I’ve known that I need a daily schedule since long before I became a stay-at-home mom. When I was teaching full time, I would create a daily schedule during summer break (including silly things like when we would walk the dog and when we would eat lunch.) I don’t function well without some kind of schedule. I don’t think that’s born from teaching, even though that is a very scheduled day.I think its from my need to see things written down and my attention/focus problems. I need to know where I’m headed in the day to avoid falling into distraction/laziness.
So I knew I needed a schedule, but I didn’t know how to go about creating one. I watched some of my favorite YouTubers and read some of my favorite blogs – they all had a schedule, and I could see their schedule, and it was kind of helpful to see an example, but nobody really talked about how they came to that schedule. They would say things like, “This is what works for my family,” but where sis “this” come from?
(For a video about the actual schedule itself, visit my YouTube channel – click here!)
Let me save you the confusion.
First, start with your personal rhythms. Observe yourself and/or your children for a week or so and see what your natural timetable seems to be. When does everybody seem to wake up? Get hungry? Need a nap? That’s what you’re going to build your schedule around – the most predictable things in your day. (Meaning they need to be. Children and adults benefit from routine sleep and food!)
Write these down. Then notice the spaces in between. Fill those with housework or “me time” or play time or work-from-home time. Consider how you function best – do you need to power through work in the morning? Need some alone time in the evening? Often need to make phone calls during business hours? Piece things in as works best for you. If you have small kids, remember to put in some one-on-one time whenever possible.
Consider getting up earlier. I feel there are two kinds of morning moms – those who are woken up by their children, and those who intentionally wake up beforehand. Waking up before your kids enables you to get ready for the day (read: actually shower) without having to set your kids in front of the TV.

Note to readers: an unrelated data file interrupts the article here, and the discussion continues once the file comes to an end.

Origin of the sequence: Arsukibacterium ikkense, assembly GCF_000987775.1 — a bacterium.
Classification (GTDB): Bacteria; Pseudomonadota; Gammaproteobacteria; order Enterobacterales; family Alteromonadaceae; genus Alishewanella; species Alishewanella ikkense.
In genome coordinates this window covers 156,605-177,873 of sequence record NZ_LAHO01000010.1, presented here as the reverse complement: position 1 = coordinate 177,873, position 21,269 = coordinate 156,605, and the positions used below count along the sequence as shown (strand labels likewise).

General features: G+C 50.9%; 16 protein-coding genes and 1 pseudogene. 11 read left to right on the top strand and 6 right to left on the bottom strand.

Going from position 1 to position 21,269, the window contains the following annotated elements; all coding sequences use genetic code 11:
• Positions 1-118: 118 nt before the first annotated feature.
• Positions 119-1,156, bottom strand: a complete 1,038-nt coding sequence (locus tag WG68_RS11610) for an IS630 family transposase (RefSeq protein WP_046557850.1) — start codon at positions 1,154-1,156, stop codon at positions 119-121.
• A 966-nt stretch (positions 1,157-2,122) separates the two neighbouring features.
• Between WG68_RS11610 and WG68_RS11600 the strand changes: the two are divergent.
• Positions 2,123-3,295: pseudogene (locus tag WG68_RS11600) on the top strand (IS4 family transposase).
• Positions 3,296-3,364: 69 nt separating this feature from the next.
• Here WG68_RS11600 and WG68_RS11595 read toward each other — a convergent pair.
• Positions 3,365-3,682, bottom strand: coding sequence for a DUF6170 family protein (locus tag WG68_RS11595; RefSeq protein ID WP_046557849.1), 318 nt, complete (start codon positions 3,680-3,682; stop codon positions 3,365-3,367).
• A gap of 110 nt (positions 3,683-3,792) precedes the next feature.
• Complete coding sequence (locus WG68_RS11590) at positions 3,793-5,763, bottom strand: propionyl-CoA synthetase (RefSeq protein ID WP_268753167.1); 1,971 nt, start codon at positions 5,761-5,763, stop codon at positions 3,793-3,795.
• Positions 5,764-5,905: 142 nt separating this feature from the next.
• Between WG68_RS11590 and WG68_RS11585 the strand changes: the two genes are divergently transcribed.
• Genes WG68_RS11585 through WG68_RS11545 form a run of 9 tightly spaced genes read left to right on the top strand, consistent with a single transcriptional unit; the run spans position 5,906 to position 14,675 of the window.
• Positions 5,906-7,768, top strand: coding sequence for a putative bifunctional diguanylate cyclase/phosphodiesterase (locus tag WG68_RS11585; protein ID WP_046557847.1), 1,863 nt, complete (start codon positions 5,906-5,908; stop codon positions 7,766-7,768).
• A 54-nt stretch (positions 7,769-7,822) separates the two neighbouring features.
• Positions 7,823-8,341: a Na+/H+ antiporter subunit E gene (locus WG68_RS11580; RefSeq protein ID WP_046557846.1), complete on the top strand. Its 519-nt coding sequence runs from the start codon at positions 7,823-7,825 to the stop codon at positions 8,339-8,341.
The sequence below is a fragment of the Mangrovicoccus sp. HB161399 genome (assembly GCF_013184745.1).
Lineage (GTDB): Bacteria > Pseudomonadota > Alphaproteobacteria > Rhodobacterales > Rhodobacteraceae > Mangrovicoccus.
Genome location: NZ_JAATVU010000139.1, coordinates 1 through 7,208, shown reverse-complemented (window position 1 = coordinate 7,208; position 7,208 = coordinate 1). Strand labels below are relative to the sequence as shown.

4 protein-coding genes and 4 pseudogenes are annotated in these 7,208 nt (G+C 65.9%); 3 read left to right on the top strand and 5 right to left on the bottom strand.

Consider eating as a family. I see lots of schedules out here in the blogosphere that have two dinnertimes – an earlier one for kids and then an after-bedtime dinner for the parents. That takes up twice as much time in your evening, and you don’t get the benefits of bonding over dinner and modeling good eating habits for your kids.
Consider getting each child up separately and putting them to nap/bed separately.
The last five minutes before a child sleeps and the first five when they awake set the tone for their sleep and their day. Trying to go down for a nap or bedtime amidst chaos, with mom juggling other kids, is not very restful and possible feelings of jealousy or perceived lack of attention could lead to interrupted sleep, refusal to sleep, etc. Same goes for waking – who wants to wake up in the middle of a mess? Help children wake up calm and ready to face the day with an organized mind by taking a few peaceful moments with each one.
(How on earth do you do that? Well, younger children sleep more, for starters. Older children can be gotten up, put to nap, or put to bed while younger ones are still/already sleeping. Stagger bedtime a bit. I advocate whole-family reading time, but toothbrushing can be staggered to allow a few minutes with the finished-brushing child alone, or put on pajamas last and stagger that.)
It is certainly easiest to accomplish these things if both parents can be home in the evenings. In the case of shift work, or single parents, choose which items are possibke for you in this stage of life. The absolute key is a predictable structure, whatever that has to look like for you right now.